For years I wondered what it would be to live like in Europe. The connectivity of Europe now with the European Union makes this trip so easy and accessible. We just went to Berlin this weekend and I love the fact you can take a car ride or train approx. 7 hours to another country to experience a totally different culture, language, and way of life.

The Berlin TV tower.

Germany was fantastic, Berlin was breathtaking. The thing I noticed most about the city of Berlin was that it was a very artistic and diverse community. Of course, Berlin is much larger than Copenhagen and it showed when we traveled the rail system within the city. Throughout the city there is graffiti art and it always sparked positive artistry more than negative street connotations we experience in the US. It almost seemed as if the German people appreciated the work and didn't frustrated themselves with covering it up. Another thing that I noticed, and was briefly taught in my courses in the states, was that there wasn't an infatuation with keeping public grass areas green and manicured. Within the US the lawn concept is everywhere and it is unheard of here in Europe.

As for my Berlin experience, we arrived Friday evening before dinner and decided to prepare for the night ahead of us. We ate dinner and had happy hour at our hostel which was a decadent hostel (Generator Berlin). Compared to Copenhagen, Germany is much less expensive so we jumped at the opportunity to buy as much as we could. From happy hour, we went to the downtown area and met up with the rest of the summer students for a coordinated Pub Crawl throughout downtown Berlin. Overall, we went to 3 pubs and 2 nightclubs and it was amazing. Ultimately, I had to lead the troops back to our hostel around 3am because we had to wake up for our walking tour throughout Berlin at 8am. On the way back, we ran into our midnight meal (aka our Breakfast) at a local Kebab stand. All of us had either Falaffel or Doner Kebabs for only 2Euro.

In the morning, 100 summer students were hung over for the walking tour. Surprisingly, all I needed was a Red Bull to invigorate my adventurous journey throughout Berlin. Our tour guide was fantastic as we began at the Berlin Cathedral and ended at the Brandenburg Gate (the Statue of Liberty for Germans). We got to see many remodeled cathedrals, royal homes, and opera houses. Almost every building we saw was bombed in the war so most of them were rebuilt or renovated. The only building that was untouched during the war was the giant Air Force headquarters for the Nazi regime. It was believed that there was an unspoken agreement between the Air Force generals that neither England or Germany would bomb each others headquarters.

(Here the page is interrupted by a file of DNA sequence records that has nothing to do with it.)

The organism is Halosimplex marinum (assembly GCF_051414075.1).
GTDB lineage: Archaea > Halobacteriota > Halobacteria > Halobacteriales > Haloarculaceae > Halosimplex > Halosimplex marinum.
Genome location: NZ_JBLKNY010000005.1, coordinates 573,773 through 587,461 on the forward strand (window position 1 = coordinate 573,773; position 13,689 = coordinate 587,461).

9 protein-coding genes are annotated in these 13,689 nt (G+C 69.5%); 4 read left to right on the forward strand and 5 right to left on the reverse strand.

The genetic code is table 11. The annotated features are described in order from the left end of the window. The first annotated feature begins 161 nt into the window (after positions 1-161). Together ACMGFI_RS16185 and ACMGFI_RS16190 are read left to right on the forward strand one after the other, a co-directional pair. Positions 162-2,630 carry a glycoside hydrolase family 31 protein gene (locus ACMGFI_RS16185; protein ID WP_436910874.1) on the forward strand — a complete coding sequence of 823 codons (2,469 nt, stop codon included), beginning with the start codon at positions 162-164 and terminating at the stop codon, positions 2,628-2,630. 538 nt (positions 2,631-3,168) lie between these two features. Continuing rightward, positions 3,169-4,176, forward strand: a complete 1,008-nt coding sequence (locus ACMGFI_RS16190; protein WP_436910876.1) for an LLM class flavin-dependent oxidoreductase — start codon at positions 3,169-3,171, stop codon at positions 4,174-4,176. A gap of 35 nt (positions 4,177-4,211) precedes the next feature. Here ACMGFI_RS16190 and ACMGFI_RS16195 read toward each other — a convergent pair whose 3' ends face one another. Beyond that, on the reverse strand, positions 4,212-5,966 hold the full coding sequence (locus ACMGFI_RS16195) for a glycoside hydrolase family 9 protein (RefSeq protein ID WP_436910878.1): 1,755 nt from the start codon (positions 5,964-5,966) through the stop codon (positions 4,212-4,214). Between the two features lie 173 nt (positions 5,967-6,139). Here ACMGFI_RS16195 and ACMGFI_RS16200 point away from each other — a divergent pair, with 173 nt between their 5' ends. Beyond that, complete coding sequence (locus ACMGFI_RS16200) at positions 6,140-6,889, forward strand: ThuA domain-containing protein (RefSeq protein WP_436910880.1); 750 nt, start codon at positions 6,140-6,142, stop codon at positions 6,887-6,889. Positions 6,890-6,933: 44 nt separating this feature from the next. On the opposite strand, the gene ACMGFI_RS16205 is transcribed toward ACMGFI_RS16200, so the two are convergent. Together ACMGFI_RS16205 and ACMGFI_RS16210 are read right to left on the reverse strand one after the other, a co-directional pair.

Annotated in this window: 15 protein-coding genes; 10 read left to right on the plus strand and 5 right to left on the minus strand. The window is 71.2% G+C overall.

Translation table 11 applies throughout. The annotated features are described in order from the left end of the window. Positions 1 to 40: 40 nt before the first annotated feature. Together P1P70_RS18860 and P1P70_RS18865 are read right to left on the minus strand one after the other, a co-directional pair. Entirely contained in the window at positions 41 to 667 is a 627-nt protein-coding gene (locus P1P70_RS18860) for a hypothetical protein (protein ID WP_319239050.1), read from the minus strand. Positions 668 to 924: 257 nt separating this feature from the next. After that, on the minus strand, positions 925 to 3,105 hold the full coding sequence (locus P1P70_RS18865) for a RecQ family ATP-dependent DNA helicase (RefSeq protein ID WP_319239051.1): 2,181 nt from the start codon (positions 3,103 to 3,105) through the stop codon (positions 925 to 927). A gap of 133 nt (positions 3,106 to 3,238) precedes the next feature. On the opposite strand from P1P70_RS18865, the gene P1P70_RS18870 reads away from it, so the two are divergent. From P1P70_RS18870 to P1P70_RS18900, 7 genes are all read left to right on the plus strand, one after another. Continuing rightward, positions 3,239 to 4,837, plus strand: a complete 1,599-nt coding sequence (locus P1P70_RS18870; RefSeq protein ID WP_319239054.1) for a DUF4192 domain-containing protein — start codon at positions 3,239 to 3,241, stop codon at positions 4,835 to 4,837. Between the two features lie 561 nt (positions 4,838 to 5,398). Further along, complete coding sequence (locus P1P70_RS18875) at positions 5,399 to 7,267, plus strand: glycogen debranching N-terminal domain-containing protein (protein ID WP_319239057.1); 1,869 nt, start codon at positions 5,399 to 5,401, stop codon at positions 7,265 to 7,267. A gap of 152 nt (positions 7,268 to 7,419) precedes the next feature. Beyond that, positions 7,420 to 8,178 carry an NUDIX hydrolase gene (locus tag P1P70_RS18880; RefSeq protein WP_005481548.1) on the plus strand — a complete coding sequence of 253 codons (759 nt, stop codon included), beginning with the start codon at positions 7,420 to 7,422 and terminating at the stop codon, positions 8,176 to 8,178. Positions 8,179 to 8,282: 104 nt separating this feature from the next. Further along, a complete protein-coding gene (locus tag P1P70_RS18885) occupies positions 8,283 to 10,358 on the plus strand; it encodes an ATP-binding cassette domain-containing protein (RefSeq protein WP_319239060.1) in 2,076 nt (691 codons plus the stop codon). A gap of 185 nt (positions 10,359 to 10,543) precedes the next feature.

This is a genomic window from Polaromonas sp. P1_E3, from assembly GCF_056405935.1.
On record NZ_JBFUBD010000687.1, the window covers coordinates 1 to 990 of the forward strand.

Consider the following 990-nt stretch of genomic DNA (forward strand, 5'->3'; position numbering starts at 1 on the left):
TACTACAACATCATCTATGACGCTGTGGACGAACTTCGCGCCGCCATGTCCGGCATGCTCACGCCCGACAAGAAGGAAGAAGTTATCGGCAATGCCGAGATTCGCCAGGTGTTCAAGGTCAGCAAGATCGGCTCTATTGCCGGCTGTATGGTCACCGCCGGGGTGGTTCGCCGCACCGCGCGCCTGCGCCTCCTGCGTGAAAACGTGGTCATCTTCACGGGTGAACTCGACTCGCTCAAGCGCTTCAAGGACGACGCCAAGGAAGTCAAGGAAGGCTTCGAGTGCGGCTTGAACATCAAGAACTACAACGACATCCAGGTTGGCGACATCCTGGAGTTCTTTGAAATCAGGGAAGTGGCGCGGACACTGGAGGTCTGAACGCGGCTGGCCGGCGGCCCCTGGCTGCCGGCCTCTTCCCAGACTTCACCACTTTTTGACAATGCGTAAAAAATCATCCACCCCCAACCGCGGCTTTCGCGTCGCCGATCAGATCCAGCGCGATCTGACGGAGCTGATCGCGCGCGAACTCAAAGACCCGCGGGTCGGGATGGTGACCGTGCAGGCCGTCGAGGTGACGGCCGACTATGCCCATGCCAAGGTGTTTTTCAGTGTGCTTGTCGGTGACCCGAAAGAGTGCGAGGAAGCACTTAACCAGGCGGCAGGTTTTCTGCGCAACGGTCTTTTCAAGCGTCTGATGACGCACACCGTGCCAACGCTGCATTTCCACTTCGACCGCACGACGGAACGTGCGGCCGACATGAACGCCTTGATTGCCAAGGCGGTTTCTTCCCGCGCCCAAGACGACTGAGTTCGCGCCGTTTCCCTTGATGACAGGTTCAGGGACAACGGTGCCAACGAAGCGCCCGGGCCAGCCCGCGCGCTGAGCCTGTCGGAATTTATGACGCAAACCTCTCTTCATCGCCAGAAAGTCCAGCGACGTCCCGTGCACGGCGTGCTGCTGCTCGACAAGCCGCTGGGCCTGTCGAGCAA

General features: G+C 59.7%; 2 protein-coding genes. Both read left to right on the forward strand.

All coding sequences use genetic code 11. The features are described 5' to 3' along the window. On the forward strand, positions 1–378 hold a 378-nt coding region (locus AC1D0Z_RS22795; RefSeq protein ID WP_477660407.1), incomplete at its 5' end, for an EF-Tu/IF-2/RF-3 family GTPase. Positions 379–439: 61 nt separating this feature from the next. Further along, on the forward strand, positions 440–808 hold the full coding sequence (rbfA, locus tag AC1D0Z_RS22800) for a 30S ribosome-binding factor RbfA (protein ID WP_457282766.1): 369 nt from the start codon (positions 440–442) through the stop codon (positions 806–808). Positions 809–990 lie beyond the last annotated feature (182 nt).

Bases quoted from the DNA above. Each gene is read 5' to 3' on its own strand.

The Berlin Cathedral

Additionally, we walked over the former Berlin wall three times and got to see the remaining parts still standing in certain areas of the city. We visited Checkpoint Charlie, the Parliament building, and the Holocaust Memorial situated between the Parliament, the financial district, the Berlin wall, and the park. This was a fascinating memorial, designed by an American Jewish architect, and I interpreted it as an inverted cemetery (See the Picture). Throughout this tour, we were given Berlin, German, and European history with small additional comedic performances that really enhanced the tour.
The Holocaust Memorial

Post-tour, a group of students went to a local German restaurant recommended by the guide so we would experience the local fare. I had something that is called Kasespaetzle, a great German version of Mac n' Cheese. It was 10 times better because it had vegetables throughout the dish. The local beers, of course, were the best part of Germany and they had a wide selection that we could sample from at each bar we went to.

I took a nap after lunch and was ready to party once again. We went to a recommended Absinth Bar in uptown which was one of the highlights our second night. From there, we went to Weekend Club which is on the roof top of a 30 story building in Alexander Square. We stayed there till dawn to watch the sunrise and left for more Doner Kebab before the bus ride back to Denmark. Once we got on the bus from the night out, I slept until we arrived at Sachsenhausen Concetration Camp and Memorial site.Can you blame me? It needed to be done...

This was most intense and self-reflecting period I have ever had in my life. I toured the camp by myself so that I could experience everything in private, for me to re-touch my Jewish heritage. I got to see almost everything within our 2-hour alloted time frame. I walked through the Jewish barracks, the kitchen where they worked to prepare food, the roll call area, the infirmary, the execution trench, the crematorium, the watch tower, and the prision. I thought the prision was kind of ironic, but then realized the hatred and fear the Nazi's instilled into the Jews with a secured and walled prision within their giant walled prison. What was definatly interesting was the German welcoming words on the intrance gate once arriving, "Arbeit Macht Frei" (Work will set you free). It was said that in Sachsenhausen, more Jews died of malnutrition, freezing, and over-working than by execution or cremation. I am glad I saw it and got to experience a Camp finally, but felt depressed, angry, afraid, and complete sadness throughout my time and once I left. I probably will never visit another one again in my life.



The Execution Trench

I am now back in Copenhagen going to class and enjoying my new friends and times. I am scheduled to be in Oslo, Norway this coming weekend so look for the new blog installment sometime next week. You can always e-mail or comment on each posting I make if you every feel the desire. Best wishes and Cheers!

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